If you are worried you or a family member have been exposed, it is best to go get checked out and while the blood tests for Lyme are not always reliable, it is better to be treated early than to wait until you may have more exaggerated symptoms. Prevention is key when it comes to Lyme so be proactive for you and your family and stop Lyme Disease before to even starts!

Yours in Good Health


Tighten the Tackle or Leave it Alone?

It always fascinates me that some celebrities try a cosmetic “treatment” they seemly don’t have side effects, so they tout to everyone how great it is, and then a new trend is born. Some of the procedures that people undergo as forms of cosmetic treatments are pretty intense, and can have some major long-term side effects, so you really need to be aware of what can happen. As all of you know, I love to hop on trends that make your life easier, like laser hair removal, but I do think that we need to think about the procedures we want/get before we just jump into it. The latest trend in Hollywood?  Scrotal Ironing, AKA “tightening the tackle”, which was really brought into the spotlight by George Clooney a few weeks ago (and he won’t confirm whether he was being tongue in cheek or actually had the procedure). I have covered the scrotal shortening procedure, for those hanging low, but this is more a cosmetic procedure to tighten wrinkles….

What is Scrotal Ironing?

Basically, the scrotum is made of very thin skin, just like the skin under your eyes, which can become loosened over time, and scrotal ironing is similar to a face lift….just for down below.  By using a light laser treatment, the skin tones are evened, wrinkles are diminished, and hair is removed as well. The procedure itself takes around an hour (and you my need more than one session), with a cost around $575. The procedures have a small amount of pain associated with them, given the sensitive area and all, but numbing creams can be used to diminish the discomfort.  And after all your treatments, you can turn back the hands of time and have a wrinkle-free, hair free, and nicely toned scrotum….if that’s what you’re looking for in life, but it is not without side effects!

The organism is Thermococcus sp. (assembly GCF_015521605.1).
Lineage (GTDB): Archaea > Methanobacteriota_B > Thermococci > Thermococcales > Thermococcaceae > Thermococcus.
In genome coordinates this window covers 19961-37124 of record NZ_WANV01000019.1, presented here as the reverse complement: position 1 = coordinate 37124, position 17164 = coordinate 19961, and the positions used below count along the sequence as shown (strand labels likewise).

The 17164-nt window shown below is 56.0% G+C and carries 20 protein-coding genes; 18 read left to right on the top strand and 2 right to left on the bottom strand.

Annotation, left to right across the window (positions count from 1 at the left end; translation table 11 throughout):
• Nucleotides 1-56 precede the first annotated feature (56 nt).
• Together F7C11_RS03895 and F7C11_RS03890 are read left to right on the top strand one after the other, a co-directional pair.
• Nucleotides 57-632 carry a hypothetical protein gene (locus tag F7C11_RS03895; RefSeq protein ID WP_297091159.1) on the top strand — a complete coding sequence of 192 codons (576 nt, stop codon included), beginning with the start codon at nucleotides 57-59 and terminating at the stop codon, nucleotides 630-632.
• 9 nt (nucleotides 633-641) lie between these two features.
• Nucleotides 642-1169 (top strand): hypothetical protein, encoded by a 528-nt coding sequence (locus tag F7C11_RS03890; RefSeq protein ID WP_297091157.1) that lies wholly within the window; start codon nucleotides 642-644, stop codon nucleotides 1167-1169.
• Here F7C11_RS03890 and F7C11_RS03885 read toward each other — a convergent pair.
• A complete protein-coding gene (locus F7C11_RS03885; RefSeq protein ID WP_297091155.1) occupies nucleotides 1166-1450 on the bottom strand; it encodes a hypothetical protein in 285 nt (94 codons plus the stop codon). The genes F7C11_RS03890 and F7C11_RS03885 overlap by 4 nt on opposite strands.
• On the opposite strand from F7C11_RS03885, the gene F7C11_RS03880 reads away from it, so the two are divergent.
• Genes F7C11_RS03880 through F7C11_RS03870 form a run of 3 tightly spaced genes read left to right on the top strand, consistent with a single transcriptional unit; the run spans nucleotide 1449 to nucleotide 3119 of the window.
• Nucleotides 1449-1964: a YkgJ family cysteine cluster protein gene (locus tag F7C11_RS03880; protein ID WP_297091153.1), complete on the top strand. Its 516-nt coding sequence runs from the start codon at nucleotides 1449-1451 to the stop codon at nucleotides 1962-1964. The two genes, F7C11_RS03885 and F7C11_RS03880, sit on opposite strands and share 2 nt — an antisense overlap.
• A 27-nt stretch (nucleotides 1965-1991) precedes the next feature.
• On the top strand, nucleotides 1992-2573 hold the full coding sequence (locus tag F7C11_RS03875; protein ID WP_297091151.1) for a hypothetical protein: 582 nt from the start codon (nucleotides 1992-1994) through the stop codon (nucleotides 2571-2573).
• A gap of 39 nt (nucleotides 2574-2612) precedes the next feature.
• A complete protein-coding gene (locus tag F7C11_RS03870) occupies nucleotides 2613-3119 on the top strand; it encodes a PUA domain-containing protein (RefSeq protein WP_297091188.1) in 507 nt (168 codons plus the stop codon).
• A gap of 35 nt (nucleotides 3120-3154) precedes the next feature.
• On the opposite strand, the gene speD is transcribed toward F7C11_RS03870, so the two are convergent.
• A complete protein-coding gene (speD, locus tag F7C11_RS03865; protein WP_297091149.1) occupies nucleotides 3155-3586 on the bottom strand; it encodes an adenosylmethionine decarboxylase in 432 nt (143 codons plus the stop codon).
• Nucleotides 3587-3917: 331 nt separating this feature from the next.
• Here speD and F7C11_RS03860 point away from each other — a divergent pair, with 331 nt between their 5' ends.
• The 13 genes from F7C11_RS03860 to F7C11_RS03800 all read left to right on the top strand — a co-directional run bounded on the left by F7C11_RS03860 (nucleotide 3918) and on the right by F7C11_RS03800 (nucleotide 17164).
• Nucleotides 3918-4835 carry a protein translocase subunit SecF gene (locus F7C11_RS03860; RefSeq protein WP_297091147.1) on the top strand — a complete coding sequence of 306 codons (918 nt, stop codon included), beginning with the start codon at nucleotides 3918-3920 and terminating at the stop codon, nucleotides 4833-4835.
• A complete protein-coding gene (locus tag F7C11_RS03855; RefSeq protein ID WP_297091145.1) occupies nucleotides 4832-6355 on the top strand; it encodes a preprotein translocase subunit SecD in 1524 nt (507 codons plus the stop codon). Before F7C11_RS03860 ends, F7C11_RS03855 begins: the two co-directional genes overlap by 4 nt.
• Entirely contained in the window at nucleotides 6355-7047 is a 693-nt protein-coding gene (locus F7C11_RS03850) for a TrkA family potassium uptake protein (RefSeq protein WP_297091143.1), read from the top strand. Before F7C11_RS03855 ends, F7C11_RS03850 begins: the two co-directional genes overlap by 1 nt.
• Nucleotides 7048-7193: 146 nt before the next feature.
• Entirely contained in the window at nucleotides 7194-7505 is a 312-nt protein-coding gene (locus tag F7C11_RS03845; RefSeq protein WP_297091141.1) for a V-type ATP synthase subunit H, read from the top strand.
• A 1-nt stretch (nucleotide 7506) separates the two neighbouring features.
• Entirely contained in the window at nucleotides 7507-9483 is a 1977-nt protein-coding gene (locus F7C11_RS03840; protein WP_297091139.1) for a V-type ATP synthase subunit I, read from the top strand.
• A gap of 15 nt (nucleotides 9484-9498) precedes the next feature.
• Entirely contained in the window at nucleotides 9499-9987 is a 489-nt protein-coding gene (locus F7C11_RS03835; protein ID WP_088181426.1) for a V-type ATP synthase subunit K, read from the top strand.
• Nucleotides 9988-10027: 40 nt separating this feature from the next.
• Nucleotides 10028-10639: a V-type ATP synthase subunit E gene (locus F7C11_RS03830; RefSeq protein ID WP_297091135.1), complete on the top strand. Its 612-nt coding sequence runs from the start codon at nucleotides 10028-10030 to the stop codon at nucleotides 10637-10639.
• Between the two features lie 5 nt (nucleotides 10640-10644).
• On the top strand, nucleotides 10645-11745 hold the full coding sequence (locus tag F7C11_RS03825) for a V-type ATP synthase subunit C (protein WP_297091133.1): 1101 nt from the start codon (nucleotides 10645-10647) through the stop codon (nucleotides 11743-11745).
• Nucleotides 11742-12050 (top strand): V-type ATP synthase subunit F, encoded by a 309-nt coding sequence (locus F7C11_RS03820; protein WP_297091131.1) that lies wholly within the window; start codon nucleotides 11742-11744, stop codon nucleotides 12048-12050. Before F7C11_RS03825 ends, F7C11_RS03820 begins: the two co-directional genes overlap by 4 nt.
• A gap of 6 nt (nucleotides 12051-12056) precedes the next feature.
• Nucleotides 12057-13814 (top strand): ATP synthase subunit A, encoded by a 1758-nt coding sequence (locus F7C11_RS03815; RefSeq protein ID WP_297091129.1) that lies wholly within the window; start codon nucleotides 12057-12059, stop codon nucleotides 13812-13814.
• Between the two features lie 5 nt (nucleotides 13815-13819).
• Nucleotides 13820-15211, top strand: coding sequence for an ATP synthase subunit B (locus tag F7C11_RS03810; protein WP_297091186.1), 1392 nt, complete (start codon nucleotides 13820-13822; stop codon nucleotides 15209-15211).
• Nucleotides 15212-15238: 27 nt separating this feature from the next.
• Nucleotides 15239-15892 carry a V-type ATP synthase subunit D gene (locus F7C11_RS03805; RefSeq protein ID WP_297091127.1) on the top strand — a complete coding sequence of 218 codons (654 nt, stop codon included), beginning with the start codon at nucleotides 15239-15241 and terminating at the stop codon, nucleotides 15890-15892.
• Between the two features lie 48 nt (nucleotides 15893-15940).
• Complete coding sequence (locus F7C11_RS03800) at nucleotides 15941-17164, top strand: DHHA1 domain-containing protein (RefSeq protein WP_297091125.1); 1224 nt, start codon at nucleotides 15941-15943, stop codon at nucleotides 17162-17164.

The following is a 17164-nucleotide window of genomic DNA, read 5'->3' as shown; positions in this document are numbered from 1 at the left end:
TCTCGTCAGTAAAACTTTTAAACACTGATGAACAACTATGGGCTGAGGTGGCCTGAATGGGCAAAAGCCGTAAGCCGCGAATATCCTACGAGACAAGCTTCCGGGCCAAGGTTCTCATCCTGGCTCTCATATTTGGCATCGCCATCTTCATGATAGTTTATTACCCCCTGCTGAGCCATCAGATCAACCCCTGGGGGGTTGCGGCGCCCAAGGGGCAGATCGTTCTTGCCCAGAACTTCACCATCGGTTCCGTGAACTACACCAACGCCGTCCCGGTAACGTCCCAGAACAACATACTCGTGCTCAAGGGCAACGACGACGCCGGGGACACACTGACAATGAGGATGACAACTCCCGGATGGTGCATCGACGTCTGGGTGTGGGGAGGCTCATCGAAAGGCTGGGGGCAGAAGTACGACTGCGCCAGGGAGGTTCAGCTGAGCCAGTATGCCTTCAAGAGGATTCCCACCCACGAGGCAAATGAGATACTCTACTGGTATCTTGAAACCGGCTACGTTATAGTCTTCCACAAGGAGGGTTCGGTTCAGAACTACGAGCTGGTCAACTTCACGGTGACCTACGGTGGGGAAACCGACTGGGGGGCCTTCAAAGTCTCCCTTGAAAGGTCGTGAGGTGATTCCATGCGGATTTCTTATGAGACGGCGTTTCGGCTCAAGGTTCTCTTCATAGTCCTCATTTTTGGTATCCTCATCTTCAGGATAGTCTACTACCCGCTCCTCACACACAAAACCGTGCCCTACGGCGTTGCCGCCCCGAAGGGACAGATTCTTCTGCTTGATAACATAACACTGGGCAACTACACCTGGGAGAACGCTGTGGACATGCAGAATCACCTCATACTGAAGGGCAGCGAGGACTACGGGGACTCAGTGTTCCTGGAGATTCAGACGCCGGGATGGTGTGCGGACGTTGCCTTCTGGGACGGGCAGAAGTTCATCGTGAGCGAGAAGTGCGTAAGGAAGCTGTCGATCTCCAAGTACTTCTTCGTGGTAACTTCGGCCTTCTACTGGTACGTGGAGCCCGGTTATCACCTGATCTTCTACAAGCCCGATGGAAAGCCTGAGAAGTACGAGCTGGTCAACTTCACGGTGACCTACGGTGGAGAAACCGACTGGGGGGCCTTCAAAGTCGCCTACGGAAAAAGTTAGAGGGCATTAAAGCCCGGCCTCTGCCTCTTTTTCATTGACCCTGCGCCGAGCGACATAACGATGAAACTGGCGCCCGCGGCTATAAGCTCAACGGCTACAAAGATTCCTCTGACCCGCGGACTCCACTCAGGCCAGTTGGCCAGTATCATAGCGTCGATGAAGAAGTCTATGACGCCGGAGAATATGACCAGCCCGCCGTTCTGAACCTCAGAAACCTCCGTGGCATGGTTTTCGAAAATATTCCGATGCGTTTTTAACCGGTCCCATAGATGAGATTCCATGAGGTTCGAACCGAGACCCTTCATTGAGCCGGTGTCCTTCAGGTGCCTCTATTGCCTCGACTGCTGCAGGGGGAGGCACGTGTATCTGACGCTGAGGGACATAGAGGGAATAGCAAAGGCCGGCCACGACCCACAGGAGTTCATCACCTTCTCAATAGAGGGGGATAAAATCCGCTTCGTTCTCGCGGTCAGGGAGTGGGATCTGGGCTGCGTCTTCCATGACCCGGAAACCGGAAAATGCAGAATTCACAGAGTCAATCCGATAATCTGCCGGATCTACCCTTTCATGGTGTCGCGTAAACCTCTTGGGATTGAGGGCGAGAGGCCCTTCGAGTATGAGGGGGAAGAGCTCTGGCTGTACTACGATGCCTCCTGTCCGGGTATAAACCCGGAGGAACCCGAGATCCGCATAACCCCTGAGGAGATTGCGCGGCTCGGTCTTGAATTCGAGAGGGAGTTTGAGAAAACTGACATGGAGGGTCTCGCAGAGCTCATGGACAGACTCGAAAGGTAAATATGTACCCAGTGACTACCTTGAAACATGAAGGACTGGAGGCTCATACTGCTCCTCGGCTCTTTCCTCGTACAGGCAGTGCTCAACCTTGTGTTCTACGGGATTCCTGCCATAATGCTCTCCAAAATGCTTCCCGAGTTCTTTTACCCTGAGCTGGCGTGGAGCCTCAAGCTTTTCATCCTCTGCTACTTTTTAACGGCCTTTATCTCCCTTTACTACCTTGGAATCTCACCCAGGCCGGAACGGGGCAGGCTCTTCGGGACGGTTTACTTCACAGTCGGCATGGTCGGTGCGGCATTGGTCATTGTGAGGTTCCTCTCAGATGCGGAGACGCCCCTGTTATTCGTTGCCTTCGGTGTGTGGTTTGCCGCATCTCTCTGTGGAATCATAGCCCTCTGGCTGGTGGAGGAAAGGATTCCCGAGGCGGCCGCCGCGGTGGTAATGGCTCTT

So Smooth, George!

So Smooth, George!

Are There Side Effects?

There are always side effects with every procedure, and scrotal ironing is no different. They range from very mild, like skin irritation, or slight burns due to the use of the laser too close or too long in one area, which are temporary (but quite uncomfortable, I would imagine).  Then there is a much more intense side effect, which is a risk of retrograde ejaculation; when men get to the point of ejaculation, the semen is unable to leave through the tip of the penis, so it goes into the bladder, and is removed form the body during urination.  That will directly reflect a man’s ability to procreate, because they cannot ejaculate semen from their penis into their partner (or sample jar- however you choose to do it), and it may have to be removed another way, if you are looking for a viable semen sample for procreation.

The Final Verdict?

If you feel the need to tighten your tackle or Iron your scrotum, for whatever reason you feel it is necessary, if you are fertile and looking to procreate, you should talk to your Healthcare Practitioner (HCP) before dropping $575 and booking that appointment.  Retrograde ejaculation seems to be a much rarer side effect, but it is still a risk.  And, I don’t have a scrotum, obviously, but men seem so protective and hypersensitive about that area, I couldn’t imagine all you men running to get this done, but apparently George Clooney has more than just a swooning effect on women!  Just think about the risk vs benefit of a smooth scrotum before jumping under that laser!

Yours in Good Health


Laser Hair Removal: Does it work?

I have been an avid waxer for years, and I truly did not believe in laser hair removal, as I knew people years ago who tried it, and it didn’t work for them at all, so I thought for quite a hefty price tag, if it didn’t work, I might else well stick with waxing! I have one friend that swears by laser hair removal, and I found a Living Social deal, and decided to go for it. I am halfway through treatments and it is one of the BEST decisions I have ever made in my life. That being said, there are a few things that you should know before going in for treatment.

What do I need to know?